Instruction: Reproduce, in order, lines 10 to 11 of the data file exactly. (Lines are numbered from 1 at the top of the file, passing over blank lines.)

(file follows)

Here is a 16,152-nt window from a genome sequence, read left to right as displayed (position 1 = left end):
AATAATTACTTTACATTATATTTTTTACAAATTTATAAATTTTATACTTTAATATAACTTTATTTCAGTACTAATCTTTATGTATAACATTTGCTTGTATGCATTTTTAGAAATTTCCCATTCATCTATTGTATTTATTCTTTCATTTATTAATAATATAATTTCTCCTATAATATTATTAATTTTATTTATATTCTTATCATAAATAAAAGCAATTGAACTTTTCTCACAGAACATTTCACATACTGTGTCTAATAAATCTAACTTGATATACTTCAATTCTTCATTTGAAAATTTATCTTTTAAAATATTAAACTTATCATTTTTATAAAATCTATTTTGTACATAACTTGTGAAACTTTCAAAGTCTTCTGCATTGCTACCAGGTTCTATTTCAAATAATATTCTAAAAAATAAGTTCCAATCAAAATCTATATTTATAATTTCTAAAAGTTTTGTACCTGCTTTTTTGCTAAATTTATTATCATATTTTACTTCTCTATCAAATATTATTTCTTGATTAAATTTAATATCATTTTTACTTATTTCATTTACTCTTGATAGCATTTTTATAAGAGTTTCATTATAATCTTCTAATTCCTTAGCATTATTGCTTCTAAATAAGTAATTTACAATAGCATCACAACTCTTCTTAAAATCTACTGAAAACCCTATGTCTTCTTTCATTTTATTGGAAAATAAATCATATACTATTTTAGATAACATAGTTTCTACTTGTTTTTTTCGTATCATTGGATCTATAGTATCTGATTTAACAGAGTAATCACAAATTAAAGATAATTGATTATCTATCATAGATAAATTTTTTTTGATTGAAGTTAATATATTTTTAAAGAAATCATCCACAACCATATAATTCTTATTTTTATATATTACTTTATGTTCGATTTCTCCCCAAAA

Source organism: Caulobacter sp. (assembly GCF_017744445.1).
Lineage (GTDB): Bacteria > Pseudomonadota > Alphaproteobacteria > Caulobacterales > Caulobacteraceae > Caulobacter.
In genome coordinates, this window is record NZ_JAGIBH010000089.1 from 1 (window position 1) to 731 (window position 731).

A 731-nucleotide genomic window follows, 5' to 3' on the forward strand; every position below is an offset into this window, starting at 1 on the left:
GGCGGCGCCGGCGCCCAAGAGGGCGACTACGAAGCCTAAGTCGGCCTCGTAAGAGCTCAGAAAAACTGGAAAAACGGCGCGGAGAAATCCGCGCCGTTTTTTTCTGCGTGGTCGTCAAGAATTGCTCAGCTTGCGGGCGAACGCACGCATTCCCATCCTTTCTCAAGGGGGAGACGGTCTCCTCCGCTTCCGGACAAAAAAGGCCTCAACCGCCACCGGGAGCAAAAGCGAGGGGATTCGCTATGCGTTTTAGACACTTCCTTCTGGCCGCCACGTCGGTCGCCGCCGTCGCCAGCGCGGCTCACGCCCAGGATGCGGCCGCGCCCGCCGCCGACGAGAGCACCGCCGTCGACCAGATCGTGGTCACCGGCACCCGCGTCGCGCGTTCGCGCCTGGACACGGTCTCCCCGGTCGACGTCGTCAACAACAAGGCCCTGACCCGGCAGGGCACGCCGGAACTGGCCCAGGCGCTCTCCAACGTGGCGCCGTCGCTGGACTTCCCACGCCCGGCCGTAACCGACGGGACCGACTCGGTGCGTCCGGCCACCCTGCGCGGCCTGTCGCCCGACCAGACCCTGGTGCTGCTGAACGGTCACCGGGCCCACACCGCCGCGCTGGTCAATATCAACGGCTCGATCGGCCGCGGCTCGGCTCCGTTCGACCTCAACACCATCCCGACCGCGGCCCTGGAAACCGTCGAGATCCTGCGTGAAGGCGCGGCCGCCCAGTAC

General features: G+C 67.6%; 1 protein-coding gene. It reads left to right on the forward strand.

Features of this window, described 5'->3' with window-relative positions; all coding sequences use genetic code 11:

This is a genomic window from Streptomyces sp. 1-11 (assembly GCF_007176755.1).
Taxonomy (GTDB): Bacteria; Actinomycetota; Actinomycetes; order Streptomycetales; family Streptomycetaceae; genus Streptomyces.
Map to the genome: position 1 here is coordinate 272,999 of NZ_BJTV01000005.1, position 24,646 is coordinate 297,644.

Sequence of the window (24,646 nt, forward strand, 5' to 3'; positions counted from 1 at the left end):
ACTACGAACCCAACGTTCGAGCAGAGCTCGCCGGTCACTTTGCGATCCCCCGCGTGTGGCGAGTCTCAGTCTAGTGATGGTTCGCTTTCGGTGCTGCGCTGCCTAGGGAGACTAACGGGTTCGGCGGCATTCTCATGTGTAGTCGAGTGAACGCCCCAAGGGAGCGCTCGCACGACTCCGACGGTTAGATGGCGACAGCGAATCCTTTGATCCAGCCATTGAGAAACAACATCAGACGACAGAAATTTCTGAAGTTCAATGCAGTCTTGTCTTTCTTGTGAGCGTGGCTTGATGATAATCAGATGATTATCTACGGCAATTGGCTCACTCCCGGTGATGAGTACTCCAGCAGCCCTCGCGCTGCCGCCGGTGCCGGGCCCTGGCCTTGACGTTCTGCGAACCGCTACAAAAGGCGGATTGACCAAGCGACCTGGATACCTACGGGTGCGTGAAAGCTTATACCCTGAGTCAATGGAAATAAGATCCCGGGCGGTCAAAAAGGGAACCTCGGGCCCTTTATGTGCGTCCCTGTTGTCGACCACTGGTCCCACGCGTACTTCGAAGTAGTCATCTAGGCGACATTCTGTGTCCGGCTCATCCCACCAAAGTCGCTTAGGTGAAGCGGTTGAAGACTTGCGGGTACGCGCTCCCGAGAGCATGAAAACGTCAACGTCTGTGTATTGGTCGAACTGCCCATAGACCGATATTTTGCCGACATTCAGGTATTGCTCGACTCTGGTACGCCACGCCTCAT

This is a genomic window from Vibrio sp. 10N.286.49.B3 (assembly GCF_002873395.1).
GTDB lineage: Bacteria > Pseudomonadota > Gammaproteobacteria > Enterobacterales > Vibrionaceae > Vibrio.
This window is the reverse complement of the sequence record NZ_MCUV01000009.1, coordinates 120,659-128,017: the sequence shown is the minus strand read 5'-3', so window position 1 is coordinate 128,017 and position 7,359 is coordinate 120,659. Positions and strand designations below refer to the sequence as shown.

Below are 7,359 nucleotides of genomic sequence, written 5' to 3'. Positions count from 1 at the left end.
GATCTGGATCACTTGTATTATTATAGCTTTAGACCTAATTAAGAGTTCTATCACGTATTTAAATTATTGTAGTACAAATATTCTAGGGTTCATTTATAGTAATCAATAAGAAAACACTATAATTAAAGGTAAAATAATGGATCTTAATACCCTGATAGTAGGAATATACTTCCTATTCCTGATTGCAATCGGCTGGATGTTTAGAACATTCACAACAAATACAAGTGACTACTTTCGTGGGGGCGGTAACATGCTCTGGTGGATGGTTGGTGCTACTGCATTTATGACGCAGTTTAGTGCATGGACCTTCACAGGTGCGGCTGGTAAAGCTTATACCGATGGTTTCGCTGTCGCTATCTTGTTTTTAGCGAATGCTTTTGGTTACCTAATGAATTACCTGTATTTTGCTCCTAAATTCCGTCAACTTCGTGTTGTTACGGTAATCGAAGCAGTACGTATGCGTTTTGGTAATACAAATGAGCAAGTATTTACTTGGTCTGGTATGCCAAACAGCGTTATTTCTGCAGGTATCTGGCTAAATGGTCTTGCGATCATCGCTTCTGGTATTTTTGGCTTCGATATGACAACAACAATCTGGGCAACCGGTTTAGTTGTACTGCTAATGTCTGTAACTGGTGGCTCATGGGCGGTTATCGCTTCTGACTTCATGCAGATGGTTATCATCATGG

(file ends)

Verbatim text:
This is a genomic window from Streptomyces sp. 1-11 (assembly GCF_007176755.1).
Taxonomy (GTDB): Bacteria; Actinomycetota; Actinomycetes; order Streptomycetales; family Streptomycetaceae; genus Streptomyces.